Friday, October 10, 2008

Day 2: That happened

In my quest to become a better—or at least better informed—actor (and to get Jill’s Meisner jokes), I grabbed a few books on technique.

One was
Viewpoints, which I’d heard about from Rob Reese a long time ago. Turns out it’s hard to really understand theories of movement from a book. So I was pretty excited to find out that Dave had studied it and is heavily influenced by the “technique of improvisation that provides a vocabulary for thinking about and acting upon movement and gesture.” (Thanks, Wikipedia.)

The first thing he talked about when we got started was how wrapped up he’d been in the news, and with all the crazy going on, he wanted to “put goodness out there.” Yay. Sounds good so far.

Then we spent the day working on using Viewpoints to discover relationships on stage. With each other, the space, a chair. At one point, as he and Jill were talking very intently and very seriously about feeling compelled to move by something like the feeling of the air moving in the room, I thought “Man, this is such  bullshit.”

Which is when I realized this is
exactly what I need.

We’re breaking choices down into little bitty pieces—looking at scenes under a microscope, as Jill put it. Here’s Jill’s example:
“Ok, you readers have all been to the Toy & Miniature Museum in Kansas City unless you are asshats. In one exhibit is a pin, it just looks like an ordinary pin until you look through the microscope—then you can see an incredibly elaborate and detailed portrait of a family all on the head of the pin.”
(That was actually Jill typing that. Thank you, Jill.)

And the abstract stuff is uncomfortable. We didn’t use dialogue until the end of the day—then it was five lines:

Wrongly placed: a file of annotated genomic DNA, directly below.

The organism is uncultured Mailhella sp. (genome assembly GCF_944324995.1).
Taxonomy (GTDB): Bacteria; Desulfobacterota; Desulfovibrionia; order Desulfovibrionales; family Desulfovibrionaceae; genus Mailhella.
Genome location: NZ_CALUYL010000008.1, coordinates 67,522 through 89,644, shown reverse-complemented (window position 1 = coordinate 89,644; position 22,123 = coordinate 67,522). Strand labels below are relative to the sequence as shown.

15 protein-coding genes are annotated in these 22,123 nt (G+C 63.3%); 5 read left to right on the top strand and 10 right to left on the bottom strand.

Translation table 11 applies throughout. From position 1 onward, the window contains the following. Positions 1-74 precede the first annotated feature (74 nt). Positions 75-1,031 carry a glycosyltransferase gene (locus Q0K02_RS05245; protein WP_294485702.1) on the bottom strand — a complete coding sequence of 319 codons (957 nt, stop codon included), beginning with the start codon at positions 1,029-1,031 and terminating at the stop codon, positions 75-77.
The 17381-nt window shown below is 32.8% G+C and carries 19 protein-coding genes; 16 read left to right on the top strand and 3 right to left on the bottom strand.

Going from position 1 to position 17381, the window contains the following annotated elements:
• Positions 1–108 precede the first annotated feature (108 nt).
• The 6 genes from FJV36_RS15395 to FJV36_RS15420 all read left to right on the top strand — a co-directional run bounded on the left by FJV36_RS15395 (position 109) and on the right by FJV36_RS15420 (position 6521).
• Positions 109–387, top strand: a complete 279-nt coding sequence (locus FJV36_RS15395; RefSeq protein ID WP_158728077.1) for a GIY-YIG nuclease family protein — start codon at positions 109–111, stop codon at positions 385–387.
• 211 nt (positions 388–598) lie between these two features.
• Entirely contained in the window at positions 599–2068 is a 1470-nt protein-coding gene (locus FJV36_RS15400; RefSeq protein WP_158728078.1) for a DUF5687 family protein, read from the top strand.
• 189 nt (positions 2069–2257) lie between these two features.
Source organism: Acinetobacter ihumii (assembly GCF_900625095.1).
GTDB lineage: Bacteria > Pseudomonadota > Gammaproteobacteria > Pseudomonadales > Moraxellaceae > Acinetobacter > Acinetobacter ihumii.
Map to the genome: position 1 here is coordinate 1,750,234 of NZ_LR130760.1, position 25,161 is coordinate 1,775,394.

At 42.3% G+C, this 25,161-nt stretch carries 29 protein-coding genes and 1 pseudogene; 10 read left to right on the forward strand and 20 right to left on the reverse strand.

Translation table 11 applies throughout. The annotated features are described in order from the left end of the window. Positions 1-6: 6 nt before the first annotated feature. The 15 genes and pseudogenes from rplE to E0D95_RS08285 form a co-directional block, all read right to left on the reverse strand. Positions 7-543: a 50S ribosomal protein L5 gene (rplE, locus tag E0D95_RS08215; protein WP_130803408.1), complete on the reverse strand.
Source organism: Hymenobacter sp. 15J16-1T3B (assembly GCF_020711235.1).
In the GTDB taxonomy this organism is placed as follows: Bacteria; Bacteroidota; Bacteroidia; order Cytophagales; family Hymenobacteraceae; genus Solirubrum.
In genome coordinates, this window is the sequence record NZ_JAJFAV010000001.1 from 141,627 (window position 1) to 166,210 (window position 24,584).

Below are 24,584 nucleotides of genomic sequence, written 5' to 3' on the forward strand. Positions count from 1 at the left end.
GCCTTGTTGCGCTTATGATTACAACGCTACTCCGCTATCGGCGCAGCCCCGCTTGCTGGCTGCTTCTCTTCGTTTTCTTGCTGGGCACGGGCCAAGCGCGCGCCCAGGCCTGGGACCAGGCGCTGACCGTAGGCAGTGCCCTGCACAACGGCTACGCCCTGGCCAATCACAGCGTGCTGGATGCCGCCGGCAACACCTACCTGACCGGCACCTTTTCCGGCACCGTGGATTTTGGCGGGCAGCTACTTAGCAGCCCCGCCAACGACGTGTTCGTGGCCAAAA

How are you?
I’m fine, thanks.
Glad to hear it.

Everything we did slowed us down. Our choices became small and simple and ultimately much more meaningful, because everything was a response to something that had happened.

Which is what Dave said is the important thing to know about a scene: That
happened. Everything means something. Everything matters.

One of the things I love about really, really good improvisers is how economical they are—they use the whole buffalo. Nothing gets wasted. My attempts at using everything have been mostly about memorization. You know the exercise where there’s a lot of stuff on a table, and you look at it for 30 seconds then try to list everything you saw? That’s how I look at a scene.

With the Viewpoints work, the information sinks in, because it means more.

1 comment:

  1. I love your comments and observations and thoughts and excitement and vulnerability and self-judgment (not as much as those listed before that).

    I. Want. More. Too.



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